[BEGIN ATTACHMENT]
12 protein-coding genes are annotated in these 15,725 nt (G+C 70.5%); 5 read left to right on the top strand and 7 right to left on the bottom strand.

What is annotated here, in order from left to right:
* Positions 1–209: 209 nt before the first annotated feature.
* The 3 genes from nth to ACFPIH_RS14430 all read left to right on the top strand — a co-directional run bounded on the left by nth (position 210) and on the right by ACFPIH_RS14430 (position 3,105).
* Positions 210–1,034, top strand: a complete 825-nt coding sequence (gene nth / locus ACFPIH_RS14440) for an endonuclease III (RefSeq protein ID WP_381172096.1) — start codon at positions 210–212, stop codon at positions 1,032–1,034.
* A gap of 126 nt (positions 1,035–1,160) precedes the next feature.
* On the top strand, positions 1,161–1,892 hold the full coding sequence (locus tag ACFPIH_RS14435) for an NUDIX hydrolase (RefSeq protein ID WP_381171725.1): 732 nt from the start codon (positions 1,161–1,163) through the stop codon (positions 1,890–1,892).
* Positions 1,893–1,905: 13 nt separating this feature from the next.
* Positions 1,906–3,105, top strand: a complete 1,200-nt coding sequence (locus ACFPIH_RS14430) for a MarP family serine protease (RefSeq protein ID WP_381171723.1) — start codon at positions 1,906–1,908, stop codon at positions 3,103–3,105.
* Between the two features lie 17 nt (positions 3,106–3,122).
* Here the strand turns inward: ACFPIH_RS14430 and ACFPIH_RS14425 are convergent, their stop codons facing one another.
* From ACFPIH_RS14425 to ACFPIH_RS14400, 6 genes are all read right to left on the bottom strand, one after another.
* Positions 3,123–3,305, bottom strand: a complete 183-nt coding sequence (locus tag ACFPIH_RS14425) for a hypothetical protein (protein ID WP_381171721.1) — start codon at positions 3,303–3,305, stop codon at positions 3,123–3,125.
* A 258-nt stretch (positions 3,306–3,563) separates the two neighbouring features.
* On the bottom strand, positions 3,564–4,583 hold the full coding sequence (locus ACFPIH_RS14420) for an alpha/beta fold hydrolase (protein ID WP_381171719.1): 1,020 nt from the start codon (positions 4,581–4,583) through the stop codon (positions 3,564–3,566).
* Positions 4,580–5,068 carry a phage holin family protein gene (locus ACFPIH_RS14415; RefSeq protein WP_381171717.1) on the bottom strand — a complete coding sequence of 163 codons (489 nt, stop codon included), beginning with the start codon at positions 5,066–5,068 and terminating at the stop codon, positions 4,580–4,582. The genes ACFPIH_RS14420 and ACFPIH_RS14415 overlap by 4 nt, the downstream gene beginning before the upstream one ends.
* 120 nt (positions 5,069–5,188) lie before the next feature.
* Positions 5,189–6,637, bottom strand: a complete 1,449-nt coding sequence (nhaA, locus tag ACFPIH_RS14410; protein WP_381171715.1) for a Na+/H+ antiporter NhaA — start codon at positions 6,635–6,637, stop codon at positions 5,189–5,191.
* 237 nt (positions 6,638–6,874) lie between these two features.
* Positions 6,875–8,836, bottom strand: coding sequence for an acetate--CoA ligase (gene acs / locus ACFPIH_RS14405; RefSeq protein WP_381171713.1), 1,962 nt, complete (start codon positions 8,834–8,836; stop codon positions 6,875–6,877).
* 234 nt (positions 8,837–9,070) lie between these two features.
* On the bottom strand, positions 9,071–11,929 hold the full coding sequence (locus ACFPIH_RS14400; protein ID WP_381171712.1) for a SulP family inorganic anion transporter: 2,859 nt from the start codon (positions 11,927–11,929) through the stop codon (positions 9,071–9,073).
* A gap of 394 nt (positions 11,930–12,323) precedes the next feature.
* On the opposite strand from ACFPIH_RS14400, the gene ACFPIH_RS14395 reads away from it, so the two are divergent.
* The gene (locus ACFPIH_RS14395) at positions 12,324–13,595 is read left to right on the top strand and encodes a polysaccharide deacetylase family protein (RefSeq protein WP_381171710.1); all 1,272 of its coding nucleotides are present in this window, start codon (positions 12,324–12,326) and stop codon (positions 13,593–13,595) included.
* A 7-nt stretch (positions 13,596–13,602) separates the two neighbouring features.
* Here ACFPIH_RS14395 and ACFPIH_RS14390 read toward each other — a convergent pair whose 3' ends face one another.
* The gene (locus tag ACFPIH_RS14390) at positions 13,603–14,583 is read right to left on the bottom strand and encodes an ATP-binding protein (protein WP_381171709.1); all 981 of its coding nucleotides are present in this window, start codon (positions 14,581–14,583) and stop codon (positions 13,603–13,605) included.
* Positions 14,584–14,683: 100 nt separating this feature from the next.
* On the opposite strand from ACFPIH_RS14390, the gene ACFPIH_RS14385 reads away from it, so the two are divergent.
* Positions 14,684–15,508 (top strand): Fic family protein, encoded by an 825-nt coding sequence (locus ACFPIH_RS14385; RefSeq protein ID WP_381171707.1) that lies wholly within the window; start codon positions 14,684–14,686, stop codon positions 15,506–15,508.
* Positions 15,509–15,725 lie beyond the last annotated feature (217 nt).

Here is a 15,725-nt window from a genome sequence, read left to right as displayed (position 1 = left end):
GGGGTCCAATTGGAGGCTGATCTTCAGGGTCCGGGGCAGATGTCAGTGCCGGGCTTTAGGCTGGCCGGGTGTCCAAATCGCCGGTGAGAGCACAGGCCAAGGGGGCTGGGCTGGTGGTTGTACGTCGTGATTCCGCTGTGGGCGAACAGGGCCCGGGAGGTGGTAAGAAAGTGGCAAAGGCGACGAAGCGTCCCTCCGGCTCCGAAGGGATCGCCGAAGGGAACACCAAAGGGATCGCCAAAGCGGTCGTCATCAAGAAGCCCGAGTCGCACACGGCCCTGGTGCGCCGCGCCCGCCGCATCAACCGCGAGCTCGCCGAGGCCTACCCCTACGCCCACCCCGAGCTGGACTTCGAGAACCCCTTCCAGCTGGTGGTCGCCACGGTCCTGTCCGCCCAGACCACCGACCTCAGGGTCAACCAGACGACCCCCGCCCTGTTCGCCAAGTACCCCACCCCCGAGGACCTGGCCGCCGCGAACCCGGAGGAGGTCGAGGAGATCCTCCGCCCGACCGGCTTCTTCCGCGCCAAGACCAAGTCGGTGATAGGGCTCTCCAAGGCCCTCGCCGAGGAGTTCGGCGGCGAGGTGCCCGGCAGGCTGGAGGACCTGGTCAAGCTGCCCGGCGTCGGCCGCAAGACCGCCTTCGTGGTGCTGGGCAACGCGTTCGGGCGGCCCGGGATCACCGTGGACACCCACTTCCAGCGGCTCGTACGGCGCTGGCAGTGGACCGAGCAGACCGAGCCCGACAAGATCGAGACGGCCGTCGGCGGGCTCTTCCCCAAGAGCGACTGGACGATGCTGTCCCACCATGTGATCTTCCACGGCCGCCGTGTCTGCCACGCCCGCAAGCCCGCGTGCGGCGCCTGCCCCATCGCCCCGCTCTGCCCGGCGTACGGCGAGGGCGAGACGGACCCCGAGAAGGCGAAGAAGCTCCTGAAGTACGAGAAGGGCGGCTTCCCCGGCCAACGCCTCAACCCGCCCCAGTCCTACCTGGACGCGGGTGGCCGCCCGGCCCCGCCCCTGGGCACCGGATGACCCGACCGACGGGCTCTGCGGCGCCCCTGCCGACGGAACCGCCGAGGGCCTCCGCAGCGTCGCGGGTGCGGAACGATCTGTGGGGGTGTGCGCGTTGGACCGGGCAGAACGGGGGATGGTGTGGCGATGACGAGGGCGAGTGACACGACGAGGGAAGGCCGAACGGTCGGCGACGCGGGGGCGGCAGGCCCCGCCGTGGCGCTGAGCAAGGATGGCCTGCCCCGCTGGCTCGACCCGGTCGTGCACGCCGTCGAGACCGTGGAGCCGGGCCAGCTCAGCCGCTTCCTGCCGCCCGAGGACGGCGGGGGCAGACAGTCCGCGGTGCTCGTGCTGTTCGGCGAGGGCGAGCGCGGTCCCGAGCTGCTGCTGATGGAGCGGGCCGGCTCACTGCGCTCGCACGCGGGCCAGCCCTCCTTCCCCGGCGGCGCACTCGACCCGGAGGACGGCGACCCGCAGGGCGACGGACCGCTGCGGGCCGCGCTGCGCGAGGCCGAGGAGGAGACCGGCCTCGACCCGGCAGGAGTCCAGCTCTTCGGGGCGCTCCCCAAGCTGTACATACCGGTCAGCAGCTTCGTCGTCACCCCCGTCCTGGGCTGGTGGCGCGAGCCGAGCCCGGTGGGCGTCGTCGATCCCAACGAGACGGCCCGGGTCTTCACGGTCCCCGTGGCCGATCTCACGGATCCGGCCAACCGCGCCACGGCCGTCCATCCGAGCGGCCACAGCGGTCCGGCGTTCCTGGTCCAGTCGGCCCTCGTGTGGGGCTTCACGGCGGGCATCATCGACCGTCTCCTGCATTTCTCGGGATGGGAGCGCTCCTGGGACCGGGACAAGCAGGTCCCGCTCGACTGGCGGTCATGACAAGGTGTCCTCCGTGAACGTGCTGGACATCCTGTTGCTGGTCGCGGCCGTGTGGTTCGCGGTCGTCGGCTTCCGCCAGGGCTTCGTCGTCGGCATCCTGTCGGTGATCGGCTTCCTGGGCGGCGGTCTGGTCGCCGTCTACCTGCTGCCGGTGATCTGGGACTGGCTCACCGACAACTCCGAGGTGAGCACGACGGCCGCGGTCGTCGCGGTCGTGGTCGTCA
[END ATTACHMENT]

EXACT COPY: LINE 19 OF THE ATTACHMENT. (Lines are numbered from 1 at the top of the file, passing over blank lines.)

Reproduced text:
* 237 nt (positions 6,638–6,874) lie between these two features.